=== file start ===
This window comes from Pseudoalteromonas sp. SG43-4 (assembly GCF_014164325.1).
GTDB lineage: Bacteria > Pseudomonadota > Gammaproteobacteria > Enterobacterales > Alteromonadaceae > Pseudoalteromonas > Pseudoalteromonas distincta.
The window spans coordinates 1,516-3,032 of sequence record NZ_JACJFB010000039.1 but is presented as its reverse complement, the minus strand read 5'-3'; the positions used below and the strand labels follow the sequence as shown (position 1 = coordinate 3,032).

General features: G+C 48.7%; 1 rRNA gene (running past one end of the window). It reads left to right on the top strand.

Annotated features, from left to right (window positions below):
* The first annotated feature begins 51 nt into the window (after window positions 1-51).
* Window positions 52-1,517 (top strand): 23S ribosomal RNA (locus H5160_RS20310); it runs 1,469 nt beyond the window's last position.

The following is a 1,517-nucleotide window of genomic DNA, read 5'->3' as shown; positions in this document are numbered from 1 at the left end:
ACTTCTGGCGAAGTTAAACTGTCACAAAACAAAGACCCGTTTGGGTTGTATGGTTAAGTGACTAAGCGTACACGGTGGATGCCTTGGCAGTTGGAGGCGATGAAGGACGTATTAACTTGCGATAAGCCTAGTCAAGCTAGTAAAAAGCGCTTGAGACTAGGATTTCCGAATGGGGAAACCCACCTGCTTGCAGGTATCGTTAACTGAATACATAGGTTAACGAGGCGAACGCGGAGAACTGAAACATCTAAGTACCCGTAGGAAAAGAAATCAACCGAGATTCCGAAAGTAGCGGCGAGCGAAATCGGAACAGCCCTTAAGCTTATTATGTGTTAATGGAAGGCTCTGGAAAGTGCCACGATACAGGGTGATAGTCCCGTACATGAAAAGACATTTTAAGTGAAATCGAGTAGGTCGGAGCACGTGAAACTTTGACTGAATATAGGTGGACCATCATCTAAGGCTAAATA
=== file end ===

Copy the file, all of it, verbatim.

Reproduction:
This window comes from Pseudoalteromonas sp. SG43-4 (assembly GCF_014164325.1).
GTDB lineage: Bacteria > Pseudomonadota > Gammaproteobacteria > Enterobacterales > Alteromonadaceae > Pseudoalteromonas > Pseudoalteromonas distincta.
The window spans coordinates 1,516-3,032 of sequence record NZ_JACJFB010000039.1 but is presented as its reverse complement, the minus strand read 5'-3'; the positions used below and the strand labels follow the sequence as shown (position 1 = coordinate 3,032).

General features: G+C 48.7%; 1 rRNA gene (running past one end of the window). It reads left to right on the top strand.

Annotated features, from left to right (window positions below):
* The first annotated feature begins 51 nt into the window (after window positions 1-51).
* Window positions 52-1,517 (top strand): 23S ribosomal RNA (locus H5160_RS20310); it runs 1,469 nt beyond the window's last position.

The following is a 1,517-nucleotide window of genomic DNA, read 5'->3' as shown; positions in this document are numbered from 1 at the left end:
ACTTCTGGCGAAGTTAAACTGTCACAAAACAAAGACCCGTTTGGGTTGTATGGTTAAGTGACTAAGCGTACACGGTGGATGCCTTGGCAGTTGGAGGCGATGAAGGACGTATTAACTTGCGATAAGCCTAGTCAAGCTAGTAAAAAGCGCTTGAGACTAGGATTTCCGAATGGGGAAACCCACCTGCTTGCAGGTATCGTTAACTGAATACATAGGTTAACGAGGCGAACGCGGAGAACTGAAACATCTAAGTACCCGTAGGAAAAGAAATCAACCGAGATTCCGAAAGTAGCGGCGAGCGAAATCGGAACAGCCCTTAAGCTTATTATGTGTTAATGGAAGGCTCTGGAAAGTGCCACGATACAGGGTGATAGTCCCGTACATGAAAAGACATTTTAAGTGAAATCGAGTAGGTCGGAGCACGTGAAACTTTGACTGAATATAGGTGGACCATCATCTAAGGCTAAATA